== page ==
Now, I myself do offer a friends and family discount because I want to, and because I’m terrible at business practices, but whatever. That’s something that I chose to do, and I’m okay with it, but I don’t like feeling pressured to offer more and essentially just give things away. The same goes for if I/your friend works at a store or restaurant and you ask for a discount: newsflash, unless I/your friend is the manager, we have zero control over discounts. As much as we’d like to help you out, we literally can’t, so stop making us feel bad for just doing our jobs.

Related Reading: 7 Ways to Maximize Your Budget

Propped up against infrastructure rails along a sidewalk is a cardboard sign. Written on it is "Need some used books; $ helps". A plastic cup for coin collection, a water bottle, and a book are laid next to the sign. Photo by Maarten van den Heuvel on Unsplash

Don’t Try to Undersell Your Competition

If you’re just starting out selling your own product or service, you might feel the itch to sell at a lower price than your competitors to draw customers to you. But this is actually a really really bad idea.

One: if you undersell, you’re trapped at a selling price that doesn’t bring in the big bucks and you won’t make a profit. A few weeks or months down the road, you won’t be able to grow and that means you’ll eventually fizzle out and die.

Two: if you undersell, they’ll undersell. Then you’ll have to undersell again. And again. Next thing you know, you’re selling at cost with zero profit. Not good.

Do your market research and figure out what the high point, median, and low point is. List your stuff somewhere in that low point if you’re just starting out, or go for the median and maybe offer some introductory discounts to get the ball rolling. But whatever you do, don’t sell a dollar’s work for a dime.

 

I want to hear your thoughts and stories. Did I hit the mark or am I way off? What do you think about discount services like Groupon? Let me know in the comments!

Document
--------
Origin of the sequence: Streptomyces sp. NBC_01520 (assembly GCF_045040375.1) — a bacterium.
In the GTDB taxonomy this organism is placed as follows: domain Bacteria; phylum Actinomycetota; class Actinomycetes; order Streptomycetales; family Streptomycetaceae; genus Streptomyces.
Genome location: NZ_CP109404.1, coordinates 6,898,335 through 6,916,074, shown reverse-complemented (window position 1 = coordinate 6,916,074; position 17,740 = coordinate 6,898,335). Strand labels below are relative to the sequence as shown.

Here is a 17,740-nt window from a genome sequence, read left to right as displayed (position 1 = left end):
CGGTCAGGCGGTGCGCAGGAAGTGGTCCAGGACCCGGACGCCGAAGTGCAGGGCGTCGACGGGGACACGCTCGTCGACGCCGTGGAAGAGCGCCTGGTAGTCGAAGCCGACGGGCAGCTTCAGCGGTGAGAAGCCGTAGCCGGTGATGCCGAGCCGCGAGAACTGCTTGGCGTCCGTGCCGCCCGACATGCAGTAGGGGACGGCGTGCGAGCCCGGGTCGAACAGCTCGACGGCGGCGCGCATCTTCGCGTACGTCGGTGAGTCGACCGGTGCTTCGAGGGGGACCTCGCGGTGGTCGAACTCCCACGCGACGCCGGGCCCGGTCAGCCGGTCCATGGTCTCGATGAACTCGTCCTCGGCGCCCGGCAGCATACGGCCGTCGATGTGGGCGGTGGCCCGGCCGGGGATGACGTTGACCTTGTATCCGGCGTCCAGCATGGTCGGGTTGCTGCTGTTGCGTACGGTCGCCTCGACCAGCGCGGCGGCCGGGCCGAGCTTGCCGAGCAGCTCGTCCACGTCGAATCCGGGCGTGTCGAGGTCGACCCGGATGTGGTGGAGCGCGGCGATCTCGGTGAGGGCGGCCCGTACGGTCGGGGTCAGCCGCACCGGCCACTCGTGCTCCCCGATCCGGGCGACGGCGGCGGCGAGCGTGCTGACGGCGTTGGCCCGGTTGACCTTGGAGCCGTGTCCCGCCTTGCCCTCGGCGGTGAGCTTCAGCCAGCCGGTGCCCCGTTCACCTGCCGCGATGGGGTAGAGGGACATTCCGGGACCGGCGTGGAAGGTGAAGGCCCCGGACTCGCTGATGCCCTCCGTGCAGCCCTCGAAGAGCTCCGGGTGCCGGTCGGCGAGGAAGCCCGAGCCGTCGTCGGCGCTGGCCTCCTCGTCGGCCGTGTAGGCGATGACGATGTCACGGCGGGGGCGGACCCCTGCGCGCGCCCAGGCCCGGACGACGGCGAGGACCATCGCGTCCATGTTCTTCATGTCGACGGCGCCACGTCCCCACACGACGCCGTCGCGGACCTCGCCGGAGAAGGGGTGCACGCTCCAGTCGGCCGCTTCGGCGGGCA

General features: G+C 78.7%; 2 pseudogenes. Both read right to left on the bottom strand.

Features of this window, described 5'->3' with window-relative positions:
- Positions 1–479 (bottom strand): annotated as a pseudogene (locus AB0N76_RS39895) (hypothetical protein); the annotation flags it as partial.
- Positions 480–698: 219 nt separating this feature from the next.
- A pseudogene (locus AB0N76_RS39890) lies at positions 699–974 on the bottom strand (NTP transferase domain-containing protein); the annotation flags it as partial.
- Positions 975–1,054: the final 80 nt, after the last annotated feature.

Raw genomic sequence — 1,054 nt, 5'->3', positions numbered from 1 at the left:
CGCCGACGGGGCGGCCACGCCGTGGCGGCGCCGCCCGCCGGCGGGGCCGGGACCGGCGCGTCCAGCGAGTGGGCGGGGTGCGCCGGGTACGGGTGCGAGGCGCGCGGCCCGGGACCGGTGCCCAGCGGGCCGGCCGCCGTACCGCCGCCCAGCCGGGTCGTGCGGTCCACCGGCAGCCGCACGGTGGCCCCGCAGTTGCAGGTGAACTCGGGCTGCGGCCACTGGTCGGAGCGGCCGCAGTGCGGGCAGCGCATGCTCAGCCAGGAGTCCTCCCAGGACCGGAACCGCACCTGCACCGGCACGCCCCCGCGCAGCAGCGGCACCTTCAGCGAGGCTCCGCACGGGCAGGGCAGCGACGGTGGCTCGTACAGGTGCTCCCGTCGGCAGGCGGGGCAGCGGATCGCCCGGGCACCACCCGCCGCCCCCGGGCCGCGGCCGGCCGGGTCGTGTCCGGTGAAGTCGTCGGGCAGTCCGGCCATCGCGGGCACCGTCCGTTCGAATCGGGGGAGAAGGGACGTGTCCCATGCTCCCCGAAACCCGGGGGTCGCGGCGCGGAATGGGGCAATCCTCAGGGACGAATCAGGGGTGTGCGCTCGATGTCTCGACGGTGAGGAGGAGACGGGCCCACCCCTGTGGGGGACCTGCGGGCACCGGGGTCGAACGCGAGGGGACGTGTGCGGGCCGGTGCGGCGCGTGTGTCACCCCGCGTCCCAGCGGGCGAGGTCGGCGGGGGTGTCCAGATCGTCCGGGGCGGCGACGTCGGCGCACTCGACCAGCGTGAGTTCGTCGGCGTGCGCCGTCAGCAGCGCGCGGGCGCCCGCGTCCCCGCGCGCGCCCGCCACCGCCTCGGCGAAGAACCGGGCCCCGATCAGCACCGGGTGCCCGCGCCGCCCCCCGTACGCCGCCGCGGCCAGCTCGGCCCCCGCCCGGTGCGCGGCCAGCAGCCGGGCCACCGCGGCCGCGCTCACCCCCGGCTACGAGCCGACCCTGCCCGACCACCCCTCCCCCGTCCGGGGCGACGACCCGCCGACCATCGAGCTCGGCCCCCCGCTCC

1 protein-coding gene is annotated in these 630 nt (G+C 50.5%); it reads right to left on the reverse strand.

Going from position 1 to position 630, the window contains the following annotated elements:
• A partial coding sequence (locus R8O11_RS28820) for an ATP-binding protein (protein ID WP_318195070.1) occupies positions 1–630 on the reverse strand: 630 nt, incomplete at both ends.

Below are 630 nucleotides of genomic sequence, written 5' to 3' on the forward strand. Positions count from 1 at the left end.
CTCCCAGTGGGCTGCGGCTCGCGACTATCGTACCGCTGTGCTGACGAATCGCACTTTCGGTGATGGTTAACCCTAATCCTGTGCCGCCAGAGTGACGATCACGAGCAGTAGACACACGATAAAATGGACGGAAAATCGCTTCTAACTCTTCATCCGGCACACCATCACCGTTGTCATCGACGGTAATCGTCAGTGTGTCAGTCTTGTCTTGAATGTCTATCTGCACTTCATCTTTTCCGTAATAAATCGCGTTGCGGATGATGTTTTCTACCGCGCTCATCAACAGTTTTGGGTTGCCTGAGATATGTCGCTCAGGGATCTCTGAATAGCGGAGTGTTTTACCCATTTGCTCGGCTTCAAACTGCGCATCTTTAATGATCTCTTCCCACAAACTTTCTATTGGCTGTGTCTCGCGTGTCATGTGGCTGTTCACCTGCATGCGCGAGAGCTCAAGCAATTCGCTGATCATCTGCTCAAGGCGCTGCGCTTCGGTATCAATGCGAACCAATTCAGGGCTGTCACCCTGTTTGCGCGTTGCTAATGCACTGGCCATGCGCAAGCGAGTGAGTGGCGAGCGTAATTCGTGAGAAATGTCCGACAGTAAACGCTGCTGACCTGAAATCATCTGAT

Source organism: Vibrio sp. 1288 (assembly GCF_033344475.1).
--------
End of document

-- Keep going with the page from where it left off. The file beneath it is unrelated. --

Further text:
April 3, 2018
/

7 Ways to Maximize Your Budget

Posted in Lifestyle by

A woman works in her notebooks at her desk. The title "7 Ways to Maximize You Budget" is overlaid.

If you don’t budget, you should. Even if, by some miracle, you have money pouring out of your ears, you should still have some sort of financial plan and outline. So let’s say you’ve taken care of the creating a budget part and now you’re looking to maximize it and stretch every dollar. This is the guide for you.

I’m going to skip over the things like “make coffee at home instead of buying a daily latte” because if you’re on a budget, you’re already not spending $5 a day on coffee (and if you are, you need more help than I can offer). This tip-sheet is about maximizing your budget by addressing the little things.

Related Reading: Creating a Bullet Journal

1. Adjust your diet

I’m not saying reduce down to Ramen noodles and peanut butter! Hopefully you can afford a little bit more than that. There are ways to adjust your grocery list.

First things first: stop spending money on “happy snacks”. You know, the food you eat that makes you happy but doesn’t give you any good nutrients; I’m talking about chips and cookies and donut holes. You love them, but you don’t need them. Don’t spend $3 on those Cheetos and instead get yourself two apples for $1.